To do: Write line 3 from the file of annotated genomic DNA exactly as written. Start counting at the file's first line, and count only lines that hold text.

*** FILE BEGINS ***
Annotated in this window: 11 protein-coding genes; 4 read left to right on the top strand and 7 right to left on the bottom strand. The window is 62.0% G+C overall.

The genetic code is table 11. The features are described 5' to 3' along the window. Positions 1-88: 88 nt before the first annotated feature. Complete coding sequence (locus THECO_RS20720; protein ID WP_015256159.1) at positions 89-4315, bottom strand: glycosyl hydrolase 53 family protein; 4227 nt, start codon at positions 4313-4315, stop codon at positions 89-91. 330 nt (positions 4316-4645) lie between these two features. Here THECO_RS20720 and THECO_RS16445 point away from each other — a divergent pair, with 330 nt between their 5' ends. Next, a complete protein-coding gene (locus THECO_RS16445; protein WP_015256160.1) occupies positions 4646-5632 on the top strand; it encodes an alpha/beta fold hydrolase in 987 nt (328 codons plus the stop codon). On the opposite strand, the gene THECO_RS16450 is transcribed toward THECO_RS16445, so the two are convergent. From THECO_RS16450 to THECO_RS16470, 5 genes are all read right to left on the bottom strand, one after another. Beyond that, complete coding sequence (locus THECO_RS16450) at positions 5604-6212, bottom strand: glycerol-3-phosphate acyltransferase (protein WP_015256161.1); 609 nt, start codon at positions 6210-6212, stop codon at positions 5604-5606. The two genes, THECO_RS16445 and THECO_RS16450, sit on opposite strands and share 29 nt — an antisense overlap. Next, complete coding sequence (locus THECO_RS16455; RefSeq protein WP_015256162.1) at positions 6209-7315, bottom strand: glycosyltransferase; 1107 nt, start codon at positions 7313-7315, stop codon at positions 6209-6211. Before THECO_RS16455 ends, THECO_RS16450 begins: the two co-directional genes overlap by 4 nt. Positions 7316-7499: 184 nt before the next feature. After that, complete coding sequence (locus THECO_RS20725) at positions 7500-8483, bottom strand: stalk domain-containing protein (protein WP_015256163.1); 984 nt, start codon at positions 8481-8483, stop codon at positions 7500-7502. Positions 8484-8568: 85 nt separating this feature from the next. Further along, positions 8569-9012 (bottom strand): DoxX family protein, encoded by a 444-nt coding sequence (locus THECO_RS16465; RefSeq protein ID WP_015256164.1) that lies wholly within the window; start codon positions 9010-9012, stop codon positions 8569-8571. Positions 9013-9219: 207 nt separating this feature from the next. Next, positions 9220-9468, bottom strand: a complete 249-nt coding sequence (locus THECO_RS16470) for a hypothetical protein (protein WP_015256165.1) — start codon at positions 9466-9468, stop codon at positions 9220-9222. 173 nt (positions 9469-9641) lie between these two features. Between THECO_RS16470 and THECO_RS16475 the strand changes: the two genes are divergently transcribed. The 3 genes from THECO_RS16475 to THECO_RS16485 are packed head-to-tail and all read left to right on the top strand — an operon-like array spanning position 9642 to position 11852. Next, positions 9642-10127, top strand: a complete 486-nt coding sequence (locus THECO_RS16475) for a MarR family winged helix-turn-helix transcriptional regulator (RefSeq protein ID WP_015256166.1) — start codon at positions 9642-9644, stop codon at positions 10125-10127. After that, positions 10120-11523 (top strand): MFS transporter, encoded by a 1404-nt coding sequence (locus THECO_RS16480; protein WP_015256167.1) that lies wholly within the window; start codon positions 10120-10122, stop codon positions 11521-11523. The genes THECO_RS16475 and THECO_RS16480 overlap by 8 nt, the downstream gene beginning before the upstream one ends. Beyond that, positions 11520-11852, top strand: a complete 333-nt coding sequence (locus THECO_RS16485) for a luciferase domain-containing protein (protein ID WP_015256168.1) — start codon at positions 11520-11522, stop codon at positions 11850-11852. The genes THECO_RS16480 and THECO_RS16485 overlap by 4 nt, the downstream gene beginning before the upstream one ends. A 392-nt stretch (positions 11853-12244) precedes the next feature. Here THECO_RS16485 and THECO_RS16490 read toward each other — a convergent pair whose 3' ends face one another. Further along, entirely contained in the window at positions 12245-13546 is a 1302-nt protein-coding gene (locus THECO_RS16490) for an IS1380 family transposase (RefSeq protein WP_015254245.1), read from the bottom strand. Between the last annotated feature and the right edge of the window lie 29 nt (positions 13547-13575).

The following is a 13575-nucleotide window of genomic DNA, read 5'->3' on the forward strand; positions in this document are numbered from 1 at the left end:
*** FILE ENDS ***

The following is a 13575-nucleotide window of genomic DNA, read 5'->3' on the forward strand; positions in this document are numbered from 1 at the left end: